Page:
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sweetsouthern

Thoughts on Hake/ Saxon Grammar for 5th grade?

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i have a few questions...

 

1. are all the books neccessary?

2. is dictation only introduced in the chapter it has it in, or is it done throught the book.

3. is there anywhere else to purchase it besides the Saxon website?

 

your thoughts on the program? thanks!:lurk5:

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1. are all the books neccessary?

I purchased the homeschool kit and we do use all the books.

2. is dictation only introduced in the chapter it has it in, or is it done throught the book.

Dictation is started the first week and repeated every week there after.

 

3. is there anywhere else to purchase it besides the Saxon website?

I got it from Rainbow Resource

 

your thoughts on the program?

I really like it, it's everything I could ask for in a middle grades English curriculum. Ds tolerates it but he's not jumping up and down when it's time for English. There are 30 problems in the daily review sets but only 4 or 5 of a specific kind of problem generally so it's not quite like the boring endless review sets I remember from Saxon Math (we don't use Saxon Math but I went to a public school that used Saxon from 5th - 12th grade)

 

:D

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I really like it. It is very complete, and like Saxon Math, has enough review/practice that things stick.

 

I bought the kit and we use all the books. We use the Student Workbook less and could do without it if we had to, since we use IEW and CW for writing. We still do many of the exercises in the workbook as supplementary practice.

 

The teacher packet contains all the answers, additional practice, and tests. If you are comfortable correcting the work without having the answers and you do not need the tests or extra practice, then you could manage without the teacher packet.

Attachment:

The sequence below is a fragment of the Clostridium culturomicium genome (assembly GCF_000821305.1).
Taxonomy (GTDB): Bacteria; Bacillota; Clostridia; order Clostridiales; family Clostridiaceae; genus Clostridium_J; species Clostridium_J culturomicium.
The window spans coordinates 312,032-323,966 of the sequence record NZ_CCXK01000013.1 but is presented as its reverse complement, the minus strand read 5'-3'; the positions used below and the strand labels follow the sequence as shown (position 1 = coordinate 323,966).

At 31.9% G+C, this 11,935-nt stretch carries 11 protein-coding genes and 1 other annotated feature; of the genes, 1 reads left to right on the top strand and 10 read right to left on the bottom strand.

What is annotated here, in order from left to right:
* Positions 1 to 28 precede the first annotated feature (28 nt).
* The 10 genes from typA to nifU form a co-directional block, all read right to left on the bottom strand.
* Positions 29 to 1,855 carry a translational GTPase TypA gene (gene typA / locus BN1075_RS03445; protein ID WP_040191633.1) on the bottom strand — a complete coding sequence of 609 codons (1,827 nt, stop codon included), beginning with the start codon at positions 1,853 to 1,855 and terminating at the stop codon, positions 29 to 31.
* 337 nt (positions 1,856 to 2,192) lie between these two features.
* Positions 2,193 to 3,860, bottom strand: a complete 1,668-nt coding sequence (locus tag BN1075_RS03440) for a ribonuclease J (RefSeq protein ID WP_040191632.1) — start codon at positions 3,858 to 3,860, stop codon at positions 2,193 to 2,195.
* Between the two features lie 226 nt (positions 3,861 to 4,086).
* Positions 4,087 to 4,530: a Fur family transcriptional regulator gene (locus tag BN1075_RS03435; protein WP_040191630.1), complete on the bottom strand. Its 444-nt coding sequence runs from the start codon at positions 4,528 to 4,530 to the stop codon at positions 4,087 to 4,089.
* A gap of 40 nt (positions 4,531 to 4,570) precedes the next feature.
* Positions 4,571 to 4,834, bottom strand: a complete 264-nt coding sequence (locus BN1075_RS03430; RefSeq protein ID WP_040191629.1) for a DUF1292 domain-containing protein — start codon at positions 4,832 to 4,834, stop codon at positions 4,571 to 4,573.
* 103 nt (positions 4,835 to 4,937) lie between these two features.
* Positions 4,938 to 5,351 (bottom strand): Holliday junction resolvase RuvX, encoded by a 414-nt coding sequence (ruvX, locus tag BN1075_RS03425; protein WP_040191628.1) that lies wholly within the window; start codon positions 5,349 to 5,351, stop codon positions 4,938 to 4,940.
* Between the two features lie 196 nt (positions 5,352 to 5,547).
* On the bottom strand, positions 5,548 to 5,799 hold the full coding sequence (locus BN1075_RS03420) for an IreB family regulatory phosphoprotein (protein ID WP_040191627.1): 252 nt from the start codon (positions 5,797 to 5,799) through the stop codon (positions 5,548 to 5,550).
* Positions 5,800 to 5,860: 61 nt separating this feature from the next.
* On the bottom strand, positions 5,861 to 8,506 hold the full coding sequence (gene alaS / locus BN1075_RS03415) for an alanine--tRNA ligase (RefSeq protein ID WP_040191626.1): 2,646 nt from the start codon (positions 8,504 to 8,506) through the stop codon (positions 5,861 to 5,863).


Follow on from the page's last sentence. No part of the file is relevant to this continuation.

However, for most curricula, I find it useful to get the teacher's manual, even if I only refer to it occasionally for answers to things I cannot answer myself....

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I don't have the book in front of me so I can't remember exactly which lesson it starts in but diagramming is introduced and then incrementally built upon and reviewed in each lesson there after. The book is not laid out in chapters really but daily lessons and the next lesson builds on and reviews all the previous lessons. If you have looked at Saxon approach to math at all, it's very very similar. It is the closest thing to a complete, rigorous Language arts program I could find. I only add spelling (only because my 5th grader needs it still), literature studies and a Latin program.

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I used Hake Grammar for two years with my older son. He got 90%+ on the assessments that entire time but a year later (after completing Hake 8 and then using Daily Grams for review) he has retained very little and has demonstrated that he has *no* big picture understanding of grammar.

 

So we are now doing MCT LA to try to get a handle on the big picture. Already it's making a huge difference.

 

I would say that if your children use Saxon math and are able to gain big picture understanding from it, then Hake Grammar may be a good choice, but if they need a program like Singapore to get full understanding, then Hake is probably not the way to go.

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:lurk5:

 

How do you ladies feel Saxon/Hake compares to other middle school grammar programs? What made you choose it?

 

I've not used a lot of other middle school grammar programs as we are just starting middle school but of the ones I've seen and the couple of I've used, Saxon felt solid but yet still gave the information in small pieces (very important for my oldest who is easily overwhelmed when presented with a lot of information) I also like that it had everything I was looking for in one program; solid grammar instruction with diagramming, copywork, dictation, writing and composition instruction (again in little bites perfect for my ds), journal writing and vocabulary words. It's all in one book and covered in one "class period" When I tried to pull together one thing for grammar and another writing and pull my own dictation and copywork and vocabulary, it felt disjointed and often didn't happen they way I would like. I'm so glad we found a keeper for us so early on in middle school.

 

In the Rainbow Resource description of the program it says they have had many homeschool moms wish for a LA program along the same lines as Saxon math. I was one of those moms. ;) I don't like the approach as well for math but I thought it was the perfect way for us to approach LA. And so far it has been. ;)

 

That's our story, FWIW.

 

ETA: Another big thing for us was that it is a secular curriculum. :thumbup: